It’s lovely the way things fall together sometimes. Noel Streatfield’s book Ballet Shoes is a huge favourite in the Clowns family household – my mum enjoyed reading it as a girl and it was one of those books I loved to read and re-read in my own childhood. And whilst I was initially filled with trepidation at the prospect of a television adaptation, the cast that was announced was like something out of a fantasy dream team of dames and dames-to-be. From Eileen Atkins to Lucy Cohu, Victoria Wood, Harriet Walter and Gemma Jones, this is the kind of female cast I dream about seeing and for it to be in a story so dear to me felt just right.

That story concerns the three Fossil sisters – all adopted as young girls by Gum, a wealthy palaeontologist and adventurer, but raised by his niece Sylvia and Nana. When he fails to return from an expedition, the family are left to fend for themselves in increasingly straitened circumstances and in his absence, decide to sell off some of his extensive collections of fossils and artefacts and take in a variety of boarders. And this injection of new life into the household offers up a whole new world of opportunity for Pauline, Petrova and Posy who until now had previously been home-schooled as Posy receives the training to become the ballerina she is fated to be, Pauline is able to develop her interest in becoming an actress and Petrova can follow her passions of mechanics and following in aviator Amy Johnson’s footsteps. Continue reading “DVD Review: Ballet Shoes”

Review: Polar Bears, Donmar Warehouse

“Where’s Kay, is she in Oslo? No, she’s in the cellar.”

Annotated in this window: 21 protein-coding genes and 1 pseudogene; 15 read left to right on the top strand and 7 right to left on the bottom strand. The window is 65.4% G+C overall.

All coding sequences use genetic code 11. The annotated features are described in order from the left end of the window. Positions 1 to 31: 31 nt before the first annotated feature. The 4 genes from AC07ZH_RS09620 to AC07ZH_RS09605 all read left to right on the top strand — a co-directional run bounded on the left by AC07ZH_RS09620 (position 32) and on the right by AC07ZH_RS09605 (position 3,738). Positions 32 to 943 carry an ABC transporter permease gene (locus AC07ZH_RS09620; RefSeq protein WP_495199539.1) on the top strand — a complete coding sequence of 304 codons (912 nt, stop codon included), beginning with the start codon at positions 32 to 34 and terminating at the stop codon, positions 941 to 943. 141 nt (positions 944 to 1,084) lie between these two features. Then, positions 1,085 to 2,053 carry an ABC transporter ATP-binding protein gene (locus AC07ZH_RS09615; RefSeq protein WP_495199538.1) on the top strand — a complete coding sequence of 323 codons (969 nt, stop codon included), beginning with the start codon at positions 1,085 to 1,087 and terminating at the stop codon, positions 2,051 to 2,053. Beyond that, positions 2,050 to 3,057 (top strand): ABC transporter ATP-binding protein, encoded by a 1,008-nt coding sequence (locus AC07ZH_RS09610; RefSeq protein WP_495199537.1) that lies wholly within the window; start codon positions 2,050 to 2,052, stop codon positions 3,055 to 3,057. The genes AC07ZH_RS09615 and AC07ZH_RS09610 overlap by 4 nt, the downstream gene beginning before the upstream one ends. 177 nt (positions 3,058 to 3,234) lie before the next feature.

Polar Bears is quite a coup for the Donmar Warehouse, being the first play written by celebrated novelist Mark Haddon. After the huge success of The Curious Incident of the Dog in the Night-time which featured a lead character with Asperger’s Syndrome and its follow-up A Spot of Bother, Haddon has now turned his hand to the theatre.

If you can, I would recommend going into this play with as little knowledge of it as possible, as it really does enhance the whole effect of it to no end. The review that follows does not contain any plot spoilers per se but it does discuss the nature and structure of the play which in itself is a bit spoilery, so if you’ve not seen it yet and you intend to, look away now! (But do come back afterwards xx) Continue reading “Review: Polar Bears, Donmar Warehouse”

Review: Burnt By The Sun, National Theatre

The latest play to open at the National Theatre is Burnt By The Sun, a story set in Russia, in the days just before Stalin did bad things in the Great Purge, of a revolutionary and his wife and family whose tranquil repose is rocked by the return of a former lover of the wife. The play was based on a film which won the best Foreign Language Oscar and the Grand Prize at Cannes, but I have to admit to not being familiar with it at all.

This play exemplifies for me one of the key strengths of the National Theatre does best: putting together high quality ensemble casts and allowing them to create the necessary atmosphere and feelings in which the play can unfold. Whereas it may feel that not an awful lot actually happens in the first half, I was swept up in the genuine camaraderie of the ensemble, especially in the group scenes around the table and the time simply flew by. Stephanie Jacob deserves a special mention for her comic turn as Mokhova the help, but all the actors really deliver here and set the scene for the events of Act 2.

Continue reading “Review: Burnt By The Sun, National Theatre”